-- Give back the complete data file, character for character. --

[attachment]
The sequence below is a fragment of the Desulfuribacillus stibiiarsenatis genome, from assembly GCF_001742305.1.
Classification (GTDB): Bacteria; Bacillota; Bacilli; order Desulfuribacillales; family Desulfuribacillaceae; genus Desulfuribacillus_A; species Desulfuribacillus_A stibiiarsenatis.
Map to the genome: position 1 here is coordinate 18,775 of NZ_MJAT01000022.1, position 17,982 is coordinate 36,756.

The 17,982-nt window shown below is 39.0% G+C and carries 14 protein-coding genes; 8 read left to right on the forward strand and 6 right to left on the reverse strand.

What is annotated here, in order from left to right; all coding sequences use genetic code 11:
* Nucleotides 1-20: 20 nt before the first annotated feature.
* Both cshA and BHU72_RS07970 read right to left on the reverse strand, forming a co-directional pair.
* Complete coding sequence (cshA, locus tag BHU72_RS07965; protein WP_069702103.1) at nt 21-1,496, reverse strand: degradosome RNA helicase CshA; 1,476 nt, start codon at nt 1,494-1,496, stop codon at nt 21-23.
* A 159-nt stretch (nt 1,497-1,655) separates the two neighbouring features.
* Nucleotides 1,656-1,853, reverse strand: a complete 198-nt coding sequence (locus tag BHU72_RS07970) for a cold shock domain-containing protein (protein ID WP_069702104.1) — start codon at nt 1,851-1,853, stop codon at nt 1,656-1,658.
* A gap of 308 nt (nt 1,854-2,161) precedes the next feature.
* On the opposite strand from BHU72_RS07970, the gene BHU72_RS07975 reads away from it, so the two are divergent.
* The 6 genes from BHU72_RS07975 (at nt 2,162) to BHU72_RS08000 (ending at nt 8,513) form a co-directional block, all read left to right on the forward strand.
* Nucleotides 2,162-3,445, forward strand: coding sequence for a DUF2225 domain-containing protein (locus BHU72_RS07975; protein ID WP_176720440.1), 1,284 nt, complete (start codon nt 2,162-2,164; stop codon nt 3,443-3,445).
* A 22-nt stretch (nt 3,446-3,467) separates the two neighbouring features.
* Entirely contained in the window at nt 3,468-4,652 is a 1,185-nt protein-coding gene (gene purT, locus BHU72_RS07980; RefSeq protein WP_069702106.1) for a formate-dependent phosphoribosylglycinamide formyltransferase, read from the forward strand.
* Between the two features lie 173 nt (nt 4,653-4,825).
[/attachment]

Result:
The sequence below is a fragment of the Desulfuribacillus stibiiarsenatis genome, from assembly GCF_001742305.1.
Classification (GTDB): Bacteria; Bacillota; Bacilli; order Desulfuribacillales; family Desulfuribacillaceae; genus Desulfuribacillus_A; species Desulfuribacillus_A stibiiarsenatis.
Map to the genome: position 1 here is coordinate 18,775 of NZ_MJAT01000022.1, position 17,982 is coordinate 36,756.

The 17,982-nt window shown below is 39.0% G+C and carries 14 protein-coding genes; 8 read left to right on the forward strand and 6 right to left on the reverse strand.

What is annotated here, in order from left to right; all coding sequences use genetic code 11:
* Nucleotides 1-20: 20 nt before the first annotated feature.
* Both cshA and BHU72_RS07970 read right to left on the reverse strand, forming a co-directional pair.
* Complete coding sequence (cshA, locus tag BHU72_RS07965; protein WP_069702103.1) at nt 21-1,496, reverse strand: degradosome RNA helicase CshA; 1,476 nt, start codon at nt 1,494-1,496, stop codon at nt 21-23.
* A 159-nt stretch (nt 1,497-1,655) separates the two neighbouring features.
* Nucleotides 1,656-1,853, reverse strand: a complete 198-nt coding sequence (locus tag BHU72_RS07970) for a cold shock domain-containing protein (protein ID WP_069702104.1) — start codon at nt 1,851-1,853, stop codon at nt 1,656-1,658.
* A gap of 308 nt (nt 1,854-2,161) precedes the next feature.
* On the opposite strand from BHU72_RS07970, the gene BHU72_RS07975 reads away from it, so the two are divergent.
* The 6 genes from BHU72_RS07975 (at nt 2,162) to BHU72_RS08000 (ending at nt 8,513) form a co-directional block, all read left to right on the forward strand.
* Nucleotides 2,162-3,445, forward strand: coding sequence for a DUF2225 domain-containing protein (locus BHU72_RS07975; protein ID WP_176720440.1), 1,284 nt, complete (start codon nt 2,162-2,164; stop codon nt 3,443-3,445).
* A 22-nt stretch (nt 3,446-3,467) separates the two neighbouring features.
* Entirely contained in the window at nt 3,468-4,652 is a 1,185-nt protein-coding gene (gene purT, locus BHU72_RS07980; RefSeq protein WP_069702106.1) for a formate-dependent phosphoribosylglycinamide formyltransferase, read from the forward strand.
* Between the two features lie 173 nt (nt 4,653-4,825).